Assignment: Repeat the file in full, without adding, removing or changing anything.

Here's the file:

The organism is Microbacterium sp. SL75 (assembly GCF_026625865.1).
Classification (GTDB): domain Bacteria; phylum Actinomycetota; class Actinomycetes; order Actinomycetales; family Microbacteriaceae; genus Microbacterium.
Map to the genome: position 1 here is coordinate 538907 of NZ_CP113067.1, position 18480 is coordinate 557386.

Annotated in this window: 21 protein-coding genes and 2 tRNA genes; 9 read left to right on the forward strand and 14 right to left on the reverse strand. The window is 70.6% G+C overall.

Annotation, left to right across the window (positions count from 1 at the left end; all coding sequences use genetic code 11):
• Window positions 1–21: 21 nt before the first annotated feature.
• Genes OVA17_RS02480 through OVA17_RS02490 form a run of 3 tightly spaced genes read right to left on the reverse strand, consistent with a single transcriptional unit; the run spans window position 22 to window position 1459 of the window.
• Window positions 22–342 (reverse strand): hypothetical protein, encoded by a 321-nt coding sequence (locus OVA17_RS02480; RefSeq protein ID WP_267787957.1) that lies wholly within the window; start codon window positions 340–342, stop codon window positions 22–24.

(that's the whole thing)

The organism is Microbacterium sp. SL75 (assembly GCF_026625865.1).
Classification (GTDB): domain Bacteria; phylum Actinomycetota; class Actinomycetes; order Actinomycetales; family Microbacteriaceae; genus Microbacterium.
Map to the genome: position 1 here is coordinate 538907 of NZ_CP113067.1, position 18480 is coordinate 557386.

Annotated in this window: 21 protein-coding genes and 2 tRNA genes; 9 read left to right on the forward strand and 14 right to left on the reverse strand. The window is 70.6% G+C overall.

Annotation, left to right across the window (positions count from 1 at the left end; all coding sequences use genetic code 11):
• Window positions 1–21: 21 nt before the first annotated feature.
• Genes OVA17_RS02480 through OVA17_RS02490 form a run of 3 tightly spaced genes read right to left on the reverse strand, consistent with a single transcriptional unit; the run spans window position 22 to window position 1459 of the window.
• Window positions 22–342 (reverse strand): hypothetical protein, encoded by a 321-nt coding sequence (locus OVA17_RS02480; RefSeq protein ID WP_267787957.1) that lies wholly within the window; start codon window positions 340–342, stop codon window positions 22–24.